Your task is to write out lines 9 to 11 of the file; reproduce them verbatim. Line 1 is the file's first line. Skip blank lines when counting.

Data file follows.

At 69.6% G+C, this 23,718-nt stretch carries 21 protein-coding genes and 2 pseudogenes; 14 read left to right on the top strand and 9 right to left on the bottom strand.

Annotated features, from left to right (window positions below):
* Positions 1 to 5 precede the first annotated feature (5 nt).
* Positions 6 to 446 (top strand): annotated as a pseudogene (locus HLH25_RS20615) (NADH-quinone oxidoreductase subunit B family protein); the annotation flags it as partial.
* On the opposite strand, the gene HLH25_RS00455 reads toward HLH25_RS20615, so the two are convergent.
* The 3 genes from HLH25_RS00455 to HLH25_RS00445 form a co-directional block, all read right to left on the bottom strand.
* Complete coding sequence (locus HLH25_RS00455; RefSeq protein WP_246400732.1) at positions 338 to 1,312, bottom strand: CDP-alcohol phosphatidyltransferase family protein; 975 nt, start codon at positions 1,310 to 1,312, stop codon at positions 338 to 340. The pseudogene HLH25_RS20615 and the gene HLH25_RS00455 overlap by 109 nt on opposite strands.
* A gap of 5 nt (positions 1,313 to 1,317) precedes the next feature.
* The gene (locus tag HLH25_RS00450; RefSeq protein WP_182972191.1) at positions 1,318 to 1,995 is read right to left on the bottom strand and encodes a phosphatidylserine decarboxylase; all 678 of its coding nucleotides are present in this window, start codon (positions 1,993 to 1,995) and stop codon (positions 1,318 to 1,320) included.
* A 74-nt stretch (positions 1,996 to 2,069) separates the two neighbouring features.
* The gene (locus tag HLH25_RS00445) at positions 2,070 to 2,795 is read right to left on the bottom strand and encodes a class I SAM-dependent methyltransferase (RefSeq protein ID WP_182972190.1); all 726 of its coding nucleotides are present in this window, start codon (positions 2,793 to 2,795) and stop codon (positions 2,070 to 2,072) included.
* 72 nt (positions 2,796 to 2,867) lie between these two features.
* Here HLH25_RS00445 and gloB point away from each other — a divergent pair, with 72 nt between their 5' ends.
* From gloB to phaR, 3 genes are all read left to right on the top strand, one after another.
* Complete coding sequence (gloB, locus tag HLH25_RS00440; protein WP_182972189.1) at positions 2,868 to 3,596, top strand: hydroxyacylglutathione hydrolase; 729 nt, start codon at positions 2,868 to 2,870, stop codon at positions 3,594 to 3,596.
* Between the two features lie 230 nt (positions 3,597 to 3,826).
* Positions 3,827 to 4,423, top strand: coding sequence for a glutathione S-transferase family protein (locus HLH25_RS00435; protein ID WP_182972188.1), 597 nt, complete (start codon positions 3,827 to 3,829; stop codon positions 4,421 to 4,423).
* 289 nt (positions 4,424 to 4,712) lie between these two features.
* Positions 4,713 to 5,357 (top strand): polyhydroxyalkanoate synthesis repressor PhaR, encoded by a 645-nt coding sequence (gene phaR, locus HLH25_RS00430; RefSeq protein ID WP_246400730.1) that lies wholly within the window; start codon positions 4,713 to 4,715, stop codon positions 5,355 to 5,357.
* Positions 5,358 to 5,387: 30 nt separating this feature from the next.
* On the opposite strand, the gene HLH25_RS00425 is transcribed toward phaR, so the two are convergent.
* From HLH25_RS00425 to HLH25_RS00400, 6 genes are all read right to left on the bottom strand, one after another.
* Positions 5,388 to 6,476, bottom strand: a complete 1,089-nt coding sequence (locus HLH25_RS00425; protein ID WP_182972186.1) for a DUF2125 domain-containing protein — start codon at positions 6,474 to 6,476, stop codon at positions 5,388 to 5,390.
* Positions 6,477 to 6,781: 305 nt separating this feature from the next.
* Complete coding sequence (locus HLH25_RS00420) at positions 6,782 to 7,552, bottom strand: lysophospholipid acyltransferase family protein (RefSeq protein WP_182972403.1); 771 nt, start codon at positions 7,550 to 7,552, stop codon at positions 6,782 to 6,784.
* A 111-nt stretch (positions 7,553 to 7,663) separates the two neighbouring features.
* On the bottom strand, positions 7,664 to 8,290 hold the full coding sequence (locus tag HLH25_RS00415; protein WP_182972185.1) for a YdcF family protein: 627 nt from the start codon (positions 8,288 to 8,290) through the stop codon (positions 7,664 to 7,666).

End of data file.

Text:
* The gene (locus tag HLH25_RS00450; RefSeq protein WP_182972191.1) at positions 1,318 to 1,995 is read right to left on the bottom strand and encodes a phosphatidylserine decarboxylase; all 678 of its coding nucleotides are present in this window, start codon (positions 1,993 to 1,995) and stop codon (positions 1,318 to 1,320) included.
* A 74-nt stretch (positions 1,996 to 2,069) separates the two neighbouring features.
* The gene (locus tag HLH25_RS00445) at positions 2,070 to 2,795 is read right to left on the bottom strand and encodes a class I SAM-dependent methyltransferase (RefSeq protein ID WP_182972190.1); all 726 of its coding nucleotides are present in this window, start codon (positions 2,793 to 2,795) and stop codon (positions 2,070 to 2,072) included.